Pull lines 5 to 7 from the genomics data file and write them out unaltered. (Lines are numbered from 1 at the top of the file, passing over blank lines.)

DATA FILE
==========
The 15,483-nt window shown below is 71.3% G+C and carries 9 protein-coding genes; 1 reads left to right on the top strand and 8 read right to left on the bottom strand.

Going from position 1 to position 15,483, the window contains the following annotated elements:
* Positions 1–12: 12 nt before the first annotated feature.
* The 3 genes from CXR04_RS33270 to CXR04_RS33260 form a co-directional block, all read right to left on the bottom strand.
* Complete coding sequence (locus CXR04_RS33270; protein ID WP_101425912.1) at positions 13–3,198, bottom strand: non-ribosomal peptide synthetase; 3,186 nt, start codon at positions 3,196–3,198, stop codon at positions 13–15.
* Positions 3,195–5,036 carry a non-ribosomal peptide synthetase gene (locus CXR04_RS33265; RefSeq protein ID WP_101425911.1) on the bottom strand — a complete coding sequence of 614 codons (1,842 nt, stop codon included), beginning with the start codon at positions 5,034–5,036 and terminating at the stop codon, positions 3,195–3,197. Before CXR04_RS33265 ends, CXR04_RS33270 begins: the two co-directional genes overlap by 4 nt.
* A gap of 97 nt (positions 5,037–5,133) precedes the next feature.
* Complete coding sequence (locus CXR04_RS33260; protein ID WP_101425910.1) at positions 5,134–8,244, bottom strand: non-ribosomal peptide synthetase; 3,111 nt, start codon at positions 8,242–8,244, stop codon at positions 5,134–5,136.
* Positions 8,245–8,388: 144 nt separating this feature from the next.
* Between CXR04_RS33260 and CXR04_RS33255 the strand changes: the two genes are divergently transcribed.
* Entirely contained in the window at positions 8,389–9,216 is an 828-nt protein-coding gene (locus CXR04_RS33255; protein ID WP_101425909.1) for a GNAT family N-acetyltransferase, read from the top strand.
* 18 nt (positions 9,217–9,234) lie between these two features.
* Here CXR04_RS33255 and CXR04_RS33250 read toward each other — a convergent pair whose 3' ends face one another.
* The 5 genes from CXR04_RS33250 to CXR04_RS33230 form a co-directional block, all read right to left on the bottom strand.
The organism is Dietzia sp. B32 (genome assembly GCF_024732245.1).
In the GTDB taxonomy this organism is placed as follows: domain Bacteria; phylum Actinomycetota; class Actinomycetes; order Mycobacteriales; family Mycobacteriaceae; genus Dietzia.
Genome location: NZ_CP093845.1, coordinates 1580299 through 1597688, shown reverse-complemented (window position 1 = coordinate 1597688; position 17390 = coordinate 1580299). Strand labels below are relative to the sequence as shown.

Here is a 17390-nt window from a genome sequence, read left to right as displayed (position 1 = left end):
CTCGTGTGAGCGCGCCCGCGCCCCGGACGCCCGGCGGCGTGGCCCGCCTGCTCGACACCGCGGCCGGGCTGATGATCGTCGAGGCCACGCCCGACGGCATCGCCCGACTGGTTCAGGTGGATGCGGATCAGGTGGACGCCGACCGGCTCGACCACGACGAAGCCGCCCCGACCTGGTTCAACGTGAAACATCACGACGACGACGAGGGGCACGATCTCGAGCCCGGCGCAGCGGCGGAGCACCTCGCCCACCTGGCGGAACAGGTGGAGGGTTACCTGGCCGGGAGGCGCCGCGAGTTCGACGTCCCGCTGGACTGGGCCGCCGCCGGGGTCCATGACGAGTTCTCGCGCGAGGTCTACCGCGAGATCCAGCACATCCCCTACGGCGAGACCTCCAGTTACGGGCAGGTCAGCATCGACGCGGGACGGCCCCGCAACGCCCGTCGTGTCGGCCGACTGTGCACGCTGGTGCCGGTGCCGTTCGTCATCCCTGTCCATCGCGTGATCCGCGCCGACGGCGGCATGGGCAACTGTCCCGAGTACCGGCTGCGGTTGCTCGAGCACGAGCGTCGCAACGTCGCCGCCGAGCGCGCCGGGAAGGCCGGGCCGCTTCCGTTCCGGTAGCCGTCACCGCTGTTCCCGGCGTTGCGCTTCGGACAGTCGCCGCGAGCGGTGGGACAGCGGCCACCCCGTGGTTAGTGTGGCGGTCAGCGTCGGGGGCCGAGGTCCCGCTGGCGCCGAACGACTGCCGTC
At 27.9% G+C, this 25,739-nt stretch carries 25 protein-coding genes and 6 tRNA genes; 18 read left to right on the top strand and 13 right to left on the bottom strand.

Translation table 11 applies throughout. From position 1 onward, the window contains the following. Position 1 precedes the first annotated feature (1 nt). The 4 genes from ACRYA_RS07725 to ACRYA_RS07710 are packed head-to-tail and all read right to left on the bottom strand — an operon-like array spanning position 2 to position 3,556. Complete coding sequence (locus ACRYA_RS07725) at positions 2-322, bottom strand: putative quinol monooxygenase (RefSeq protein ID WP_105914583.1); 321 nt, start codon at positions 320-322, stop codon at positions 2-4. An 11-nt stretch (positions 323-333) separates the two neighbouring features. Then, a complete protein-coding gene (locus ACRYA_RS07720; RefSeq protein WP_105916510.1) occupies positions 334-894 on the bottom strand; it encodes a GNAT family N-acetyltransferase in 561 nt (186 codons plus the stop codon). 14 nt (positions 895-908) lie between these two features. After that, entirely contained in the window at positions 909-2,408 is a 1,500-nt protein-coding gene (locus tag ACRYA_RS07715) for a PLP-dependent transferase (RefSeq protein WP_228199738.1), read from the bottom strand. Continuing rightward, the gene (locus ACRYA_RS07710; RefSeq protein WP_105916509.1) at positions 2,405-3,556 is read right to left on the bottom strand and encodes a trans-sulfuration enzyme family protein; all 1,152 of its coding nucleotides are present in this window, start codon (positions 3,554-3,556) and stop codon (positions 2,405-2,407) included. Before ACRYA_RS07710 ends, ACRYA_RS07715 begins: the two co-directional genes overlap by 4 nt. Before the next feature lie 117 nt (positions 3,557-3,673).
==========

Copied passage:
* Complete coding sequence (locus CXR04_RS33270; protein ID WP_101425912.1) at positions 13–3,198, bottom strand: non-ribosomal peptide synthetase; 3,186 nt, start codon at positions 3,196–3,198, stop codon at positions 13–15.
* Positions 3,195–5,036 carry a non-ribosomal peptide synthetase gene (locus CXR04_RS33265; RefSeq protein ID WP_101425911.1) on the bottom strand — a complete coding sequence of 614 codons (1,842 nt, stop codon included), beginning with the start codon at positions 5,034–5,036 and terminating at the stop codon, positions 3,195–3,197. Before CXR04_RS33265 ends, CXR04_RS33270 begins: the two co-directional genes overlap by 4 nt.
* A gap of 97 nt (positions 5,037–5,133) precedes the next feature.